GHOSN CASE RAT­TLES JA­PAN’S EX­PAT BUSI­NESS COM­MU­NITY

Some be­lieve the French Brazil­ianLe­banese ty­coon, has been the vic­tim of harsh­ness be­cause he is a for­eigner

Financial Chronicle - - MISCELLANY - ANNE BEADE & HIROSHI HIYAMA

CAR­LOS Ghosn's pro­longed de­ten­tion un­der what crit­ics see as Ja­pan's opaque and dra­co­nian le­gal sys­tem has alarmed for­eign ex­ec­u­tives and sparked ques­tions over the coun­try's abil­ity to at­tract over­seas talent.

Some in the ex­pat busi­ness com­mu­nity be­lieve the FrenchBrazil­ian-Le­banese ty­coon, the once-revered chair­man of Nis­san, has been the vic­tim of un­fair harsh­ness be­cause he is a for­eigner. "The way Mr. Ghosn is treated seems com­pletely out of pro­por­tion com­pared to the way Ja­panese ex­ec­u­tives are treated," said one Tokyo-based French busi­nessper­son, who asked not to be named.

This busi­nessper­son pointed to a se­ries of mas­sive ac­count­ing scan­dals at Toshiba dur­ing which Ja­panese ex­ec­u­tives avoided crim­i­nal charges.

In con­trast, Ghosn has lan­guished in a Tokyo de­ten­tion cen­tre for more than 50 days as he fights a string of al­le­ga­tions of fi­nan­cial mis­con­duct. The court has banned his fam­ily from vis­it­ing, al­low­ing only con­tact with his lawyers and diplo­mats.

"It gives the im­pres­sion of dou­ble stan­dards, as if (Ghosn) was be­ing treated this way be­cause he is a for­eigner. I do not see how they are go­ing to at­tract qual­i­fied for­eign­ers," the per­son told AFP.

"Ghosn was an icon, a sym­bol of French suc­cess and this has poured cold wa­ter on quite a few am­bi­tions from young trainees — at least those train­ing for ca­reers in busi­ness and man­age­ment."

The de­tained ex­ec­u­tive was ini­tially kept in a tiny room with Ja­panese-style tatami for sleep­ing -- spark­ing out­rage from abroad.

He has now been moved to a larger room and has a Western­style bed, ac­cord­ing to his lawyer Mo­tonari Ot­suru.

But even Ot­suru has damp­ened ex­pec­ta­tions his client could be re­leased any time soon, sug­gest­ing it could be six months un­til a trial and stress­ing that bail is un­likely in such cases.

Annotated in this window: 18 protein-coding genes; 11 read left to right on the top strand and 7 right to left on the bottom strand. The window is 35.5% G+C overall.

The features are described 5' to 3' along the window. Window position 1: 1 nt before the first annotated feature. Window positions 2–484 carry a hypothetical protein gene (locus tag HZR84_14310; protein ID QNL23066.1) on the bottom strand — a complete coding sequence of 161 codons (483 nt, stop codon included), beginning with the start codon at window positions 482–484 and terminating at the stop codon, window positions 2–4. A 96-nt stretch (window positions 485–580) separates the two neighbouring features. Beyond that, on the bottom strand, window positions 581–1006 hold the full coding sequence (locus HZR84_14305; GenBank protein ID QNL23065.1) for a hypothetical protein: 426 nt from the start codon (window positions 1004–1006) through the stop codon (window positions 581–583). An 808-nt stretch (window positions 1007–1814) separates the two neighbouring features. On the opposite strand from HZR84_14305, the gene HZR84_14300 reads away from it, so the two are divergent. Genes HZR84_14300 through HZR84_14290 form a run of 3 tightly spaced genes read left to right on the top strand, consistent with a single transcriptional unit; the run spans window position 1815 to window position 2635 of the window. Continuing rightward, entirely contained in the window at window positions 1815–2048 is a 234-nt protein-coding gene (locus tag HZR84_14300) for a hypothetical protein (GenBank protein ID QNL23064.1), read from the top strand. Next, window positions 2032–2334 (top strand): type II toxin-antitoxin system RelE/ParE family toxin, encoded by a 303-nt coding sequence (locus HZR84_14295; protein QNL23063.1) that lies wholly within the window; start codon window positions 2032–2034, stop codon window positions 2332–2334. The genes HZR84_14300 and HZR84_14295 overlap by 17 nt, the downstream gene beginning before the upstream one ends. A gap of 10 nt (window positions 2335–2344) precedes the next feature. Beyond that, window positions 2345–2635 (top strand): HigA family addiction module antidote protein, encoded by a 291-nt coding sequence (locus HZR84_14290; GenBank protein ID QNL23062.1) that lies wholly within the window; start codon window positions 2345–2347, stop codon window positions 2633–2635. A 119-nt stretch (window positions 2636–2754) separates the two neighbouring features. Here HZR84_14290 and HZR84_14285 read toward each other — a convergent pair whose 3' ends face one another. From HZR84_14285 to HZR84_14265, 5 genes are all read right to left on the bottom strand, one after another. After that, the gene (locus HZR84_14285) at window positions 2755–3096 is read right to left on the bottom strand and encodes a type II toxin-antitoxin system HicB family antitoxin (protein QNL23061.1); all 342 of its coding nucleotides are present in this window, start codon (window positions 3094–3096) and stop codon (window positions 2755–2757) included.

Many in Ja­pan have voiced sur­prise that for­eign­ers have crit­i­cised their le­gal sys­tem and prose­cu­tors have re­acted an­grily, say­ing they are play­ing by the rules in place.

"This is a spe­cific case," said Seiji Nakata, head of Daiwa Se­cu­ri­ties. "I am in con­tact with for­eign bosses and they have not voiced any pes­simism on the sub­ject".

But Ghosn dominates talk in ex­pat busi­ness cir­cles and while for­eign in­vestors are not yet rush­ing to leave Tokyo, the case has wor­ried ex­ec­u­tives who fear they may un­know­ingly face le­gal trou­bles even if they think they are op­er­at­ing legally.

"Mr. Ghosn's case has shone a strong spot­light on the opaque­ness of Ja­pan's pros­e­cu­tion sys­tem," said Martin Schulz, econ­o­mist at the Fu­jitsu Re­search In­sti­tute in Tokyo.

"This cer­tainly has a neg­a­tive ef­fect on the abil­ity of com­pa­nies to at­tract top talent to Ja­pan," Schulz told AFP.

As the Ghosn case has laid bare, Ja­pan's le­gal sys­tem gives enor­mous power to prose­cu­tors, who nearly al­ways se­cure guilty ver­dicts. Courts rou­tinely al­low sus­pects to be held for ques­tion­ing for lengthy pe­ri­ods, and many ma­jor me­dia out­lets are largely sup­port­ive of the au­thor­i­ties.

"Peo­ple are wor­ried. It cre­ates a le­gal un­cer­tainty on the busi­ness con­di­tions in Ja­pan," said an­other Tokyo-based source with close ties to for­eign firms.

"See­ing how the sys­tem works, and how it is or­ches­trated in the me­dia, cre­ates anx­i­ety among busi­ness lead­ers, an un­easy feel­ing," the per­son said.

Ghosn's case has also high­lighted how the Ja­panese sys­tem dif­fers from western busi­ness norms, said cor­po­rate com­pli­ance lawyer Nobuo Go­hara, also a for­mer Tokyo pros­e­cu­tor.

Go­hara noted that Nis­san's sit­ting Chief Ex­ec­u­tive Of­fi­cer Hiroto Saikawa did not give Ghosn the op­por­tu­nity to de­fend him­self in­ter­nally to the com­pany's board. In­stead, the Nis­san man­age­ment con­ducted an in­ter­nal probe, sided with prose­cu­tors and swiftly sacked Ghosn af­ter his ar­rest.

"Peo­ple see what kind of case this is, and what kind of treat­ment Mr. Ghosn has re­ceived so far," Go­hara told AFP.

"If you were a man­ager with a very high salary in Ja­pan -- and be­cause of your com­pen­sa­tion, you might find your­self in a sit­u­a­tion like that -- I would imag­ine peo­ple with nor­mal, com­mon sense would not want to work in Ja­pan," he said.

"You would be too scared."

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